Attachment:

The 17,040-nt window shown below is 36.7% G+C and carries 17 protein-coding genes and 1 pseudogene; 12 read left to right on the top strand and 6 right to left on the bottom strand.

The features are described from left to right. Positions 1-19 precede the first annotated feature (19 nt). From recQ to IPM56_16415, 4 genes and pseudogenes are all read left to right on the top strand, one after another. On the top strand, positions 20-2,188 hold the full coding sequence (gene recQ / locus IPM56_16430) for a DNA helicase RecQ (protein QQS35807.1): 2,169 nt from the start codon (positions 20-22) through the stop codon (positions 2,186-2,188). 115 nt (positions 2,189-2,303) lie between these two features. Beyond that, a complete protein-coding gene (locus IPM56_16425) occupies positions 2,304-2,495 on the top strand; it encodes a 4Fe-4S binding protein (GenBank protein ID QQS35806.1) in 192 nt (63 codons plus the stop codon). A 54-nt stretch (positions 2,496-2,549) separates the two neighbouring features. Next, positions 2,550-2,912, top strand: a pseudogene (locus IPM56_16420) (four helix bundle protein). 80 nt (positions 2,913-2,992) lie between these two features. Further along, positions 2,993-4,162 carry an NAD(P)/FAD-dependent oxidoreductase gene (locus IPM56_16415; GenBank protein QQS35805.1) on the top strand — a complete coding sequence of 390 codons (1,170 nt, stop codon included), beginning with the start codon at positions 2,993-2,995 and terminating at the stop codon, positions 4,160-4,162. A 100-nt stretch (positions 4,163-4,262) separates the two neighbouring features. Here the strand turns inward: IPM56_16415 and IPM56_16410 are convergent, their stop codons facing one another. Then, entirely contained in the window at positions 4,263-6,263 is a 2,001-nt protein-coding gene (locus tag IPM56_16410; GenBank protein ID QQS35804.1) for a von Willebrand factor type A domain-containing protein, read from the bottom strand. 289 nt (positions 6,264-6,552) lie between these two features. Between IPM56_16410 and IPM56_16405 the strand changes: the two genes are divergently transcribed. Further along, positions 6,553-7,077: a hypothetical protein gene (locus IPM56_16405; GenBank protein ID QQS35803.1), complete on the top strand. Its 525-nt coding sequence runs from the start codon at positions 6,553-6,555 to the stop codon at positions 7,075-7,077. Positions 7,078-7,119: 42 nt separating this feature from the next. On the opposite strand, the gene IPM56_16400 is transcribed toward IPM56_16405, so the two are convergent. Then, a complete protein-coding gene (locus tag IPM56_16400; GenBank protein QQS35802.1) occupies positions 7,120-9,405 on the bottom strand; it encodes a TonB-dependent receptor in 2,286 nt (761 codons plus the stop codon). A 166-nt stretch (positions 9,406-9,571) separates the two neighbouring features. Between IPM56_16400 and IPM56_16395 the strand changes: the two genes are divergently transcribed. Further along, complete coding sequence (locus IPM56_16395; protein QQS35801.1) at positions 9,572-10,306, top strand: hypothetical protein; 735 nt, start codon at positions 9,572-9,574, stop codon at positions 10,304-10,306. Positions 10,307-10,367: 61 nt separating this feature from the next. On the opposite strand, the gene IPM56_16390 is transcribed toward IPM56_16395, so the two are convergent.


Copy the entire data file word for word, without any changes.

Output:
The 17,040-nt window shown below is 36.7% G+C and carries 17 protein-coding genes and 1 pseudogene; 12 read left to right on the top strand and 6 right to left on the bottom strand.

The features are described from left to right. Positions 1-19 precede the first annotated feature (19 nt). From recQ to IPM56_16415, 4 genes and pseudogenes are all read left to right on the top strand, one after another. On the top strand, positions 20-2,188 hold the full coding sequence (gene recQ / locus IPM56_16430) for a DNA helicase RecQ (protein QQS35807.1): 2,169 nt from the start codon (positions 20-22) through the stop codon (positions 2,186-2,188). 115 nt (positions 2,189-2,303) lie between these two features. Beyond that, a complete protein-coding gene (locus IPM56_16425) occupies positions 2,304-2,495 on the top strand; it encodes a 4Fe-4S binding protein (GenBank protein ID QQS35806.1) in 192 nt (63 codons plus the stop codon). A 54-nt stretch (positions 2,496-2,549) separates the two neighbouring features. Next, positions 2,550-2,912, top strand: a pseudogene (locus IPM56_16420) (four helix bundle protein). 80 nt (positions 2,913-2,992) lie between these two features. Further along, positions 2,993-4,162 carry an NAD(P)/FAD-dependent oxidoreductase gene (locus IPM56_16415; GenBank protein QQS35805.1) on the top strand — a complete coding sequence of 390 codons (1,170 nt, stop codon included), beginning with the start codon at positions 2,993-2,995 and terminating at the stop codon, positions 4,160-4,162. A 100-nt stretch (positions 4,163-4,262) separates the two neighbouring features. Here the strand turns inward: IPM56_16415 and IPM56_16410 are convergent, their stop codons facing one another. Then, entirely contained in the window at positions 4,263-6,263 is a 2,001-nt protein-coding gene (locus tag IPM56_16410; GenBank protein ID QQS35804.1) for a von Willebrand factor type A domain-containing protein, read from the bottom strand. 289 nt (positions 6,264-6,552) lie between these two features. Between IPM56_16410 and IPM56_16405 the strand changes: the two genes are divergently transcribed. Further along, positions 6,553-7,077: a hypothetical protein gene (locus IPM56_16405; GenBank protein ID QQS35803.1), complete on the top strand. Its 525-nt coding sequence runs from the start codon at positions 6,553-6,555 to the stop codon at positions 7,075-7,077. Positions 7,078-7,119: 42 nt separating this feature from the next. On the opposite strand, the gene IPM56_16400 is transcribed toward IPM56_16405, so the two are convergent. Then, a complete protein-coding gene (locus tag IPM56_16400; GenBank protein QQS35802.1) occupies positions 7,120-9,405 on the bottom strand; it encodes a TonB-dependent receptor in 2,286 nt (761 codons plus the stop codon). A 166-nt stretch (positions 9,406-9,571) separates the two neighbouring features. Between IPM56_16400 and IPM56_16395 the strand changes: the two genes are divergently transcribed. Further along, complete coding sequence (locus IPM56_16395; protein QQS35801.1) at positions 9,572-10,306, top strand: hypothetical protein; 735 nt, start codon at positions 9,572-9,574, stop codon at positions 10,304-10,306. Positions 10,307-10,367: 61 nt separating this feature from the next. On the opposite strand, the gene IPM56_16390 is transcribed toward IPM56_16395, so the two are convergent.